Finally, the Special Rapporteur highlighted the lack of women and girls empowerment in Iran. He called upon Iran to take immediate action to end the practice of child marriages, which is allowed for girls as young as 13 and even younger with the consent of the child’s father and a judge. Gender discrimination in law, including those which demand women to get permission from fathers and husbands in order to divorce, and other laws that strip women of the right to make their own decisions about personal matters, was emphasized. Mr. Rehman stated that the bill before parliament which focuses on protection, dignity and security for women makes steps in the right direction but requires significant improvements. Finally, he urged Iran also to end the practice of imprisoning and harassing Iranian women’s rights activists, including those campaigning against veiling laws.

 

Opening Statement of Iran

Mr. Esmaeil Baghaei Hamaneh, representing the delegation of the Islamic Republic of Iran, began his statement with requesting one minute of silence for women health care workers who sacrificed their lives during the pandemic. In response to wording used by the Special Rapporteur, Mr. Hamaneh stated that these women are not seen as “second class citizens,” in Iran, but instead as martyrs.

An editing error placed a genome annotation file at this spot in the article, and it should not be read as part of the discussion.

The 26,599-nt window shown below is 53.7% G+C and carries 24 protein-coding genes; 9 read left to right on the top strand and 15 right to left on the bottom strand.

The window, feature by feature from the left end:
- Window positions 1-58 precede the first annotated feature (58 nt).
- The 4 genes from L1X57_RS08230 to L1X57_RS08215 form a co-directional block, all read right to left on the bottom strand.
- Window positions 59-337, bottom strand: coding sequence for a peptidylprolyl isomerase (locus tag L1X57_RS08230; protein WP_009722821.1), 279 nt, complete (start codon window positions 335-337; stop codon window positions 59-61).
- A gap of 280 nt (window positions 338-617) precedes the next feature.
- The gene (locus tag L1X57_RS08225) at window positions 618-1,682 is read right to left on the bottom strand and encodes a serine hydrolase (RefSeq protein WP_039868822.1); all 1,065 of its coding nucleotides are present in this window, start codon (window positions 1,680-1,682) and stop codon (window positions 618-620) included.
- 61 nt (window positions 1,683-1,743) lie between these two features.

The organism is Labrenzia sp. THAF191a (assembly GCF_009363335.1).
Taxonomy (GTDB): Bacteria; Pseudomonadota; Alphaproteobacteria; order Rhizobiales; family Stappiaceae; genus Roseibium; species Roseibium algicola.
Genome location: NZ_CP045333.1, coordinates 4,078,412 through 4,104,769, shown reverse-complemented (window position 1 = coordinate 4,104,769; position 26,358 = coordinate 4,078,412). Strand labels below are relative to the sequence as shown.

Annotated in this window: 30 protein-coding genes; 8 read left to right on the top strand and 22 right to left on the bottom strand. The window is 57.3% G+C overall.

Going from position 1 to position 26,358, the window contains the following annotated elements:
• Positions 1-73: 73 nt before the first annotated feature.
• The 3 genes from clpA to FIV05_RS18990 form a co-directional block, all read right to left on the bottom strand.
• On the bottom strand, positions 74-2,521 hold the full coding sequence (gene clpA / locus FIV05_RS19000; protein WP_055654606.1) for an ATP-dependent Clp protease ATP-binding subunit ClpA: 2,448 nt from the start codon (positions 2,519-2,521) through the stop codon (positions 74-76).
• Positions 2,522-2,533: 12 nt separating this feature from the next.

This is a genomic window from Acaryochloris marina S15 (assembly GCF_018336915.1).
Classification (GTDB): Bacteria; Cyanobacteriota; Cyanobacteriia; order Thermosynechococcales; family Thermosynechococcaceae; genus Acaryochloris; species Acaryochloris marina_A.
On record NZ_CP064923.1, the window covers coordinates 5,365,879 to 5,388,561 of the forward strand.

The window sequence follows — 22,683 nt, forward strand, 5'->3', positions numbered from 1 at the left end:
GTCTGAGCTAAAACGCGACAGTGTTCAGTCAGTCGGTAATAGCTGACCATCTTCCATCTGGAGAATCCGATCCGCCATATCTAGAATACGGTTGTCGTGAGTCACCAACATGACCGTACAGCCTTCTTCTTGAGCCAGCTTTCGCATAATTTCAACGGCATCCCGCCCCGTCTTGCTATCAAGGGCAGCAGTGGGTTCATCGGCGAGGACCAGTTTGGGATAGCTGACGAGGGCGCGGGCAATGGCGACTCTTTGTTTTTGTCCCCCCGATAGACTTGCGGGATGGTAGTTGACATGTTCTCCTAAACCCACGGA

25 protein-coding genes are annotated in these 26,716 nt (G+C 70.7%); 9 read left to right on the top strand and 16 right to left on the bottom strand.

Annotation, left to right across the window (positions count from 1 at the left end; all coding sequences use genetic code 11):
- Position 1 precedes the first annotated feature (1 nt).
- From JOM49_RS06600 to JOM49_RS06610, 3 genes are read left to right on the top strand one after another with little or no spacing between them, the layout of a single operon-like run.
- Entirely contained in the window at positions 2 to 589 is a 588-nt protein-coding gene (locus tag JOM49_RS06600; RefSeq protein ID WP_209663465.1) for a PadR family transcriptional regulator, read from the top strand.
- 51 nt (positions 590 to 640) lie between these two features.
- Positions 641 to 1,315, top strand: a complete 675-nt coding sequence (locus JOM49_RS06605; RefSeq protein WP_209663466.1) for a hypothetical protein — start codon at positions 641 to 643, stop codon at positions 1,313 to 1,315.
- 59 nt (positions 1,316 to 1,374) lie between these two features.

UN Web TV Screenshot: Mr. Hamaneh presents the opening statement of Iran.

He proceeded to say that the Special Rapporteur’s report on the human rights situation in Iran did not reflect the reality on the ground. He signaled his belief that the interactive dialogue was being used as a platform to attack Iran, which is counteractive to the mission of the council to promote human rights and stated that human rights discourses have recently been weaponized to ‘score points’ on the international stage.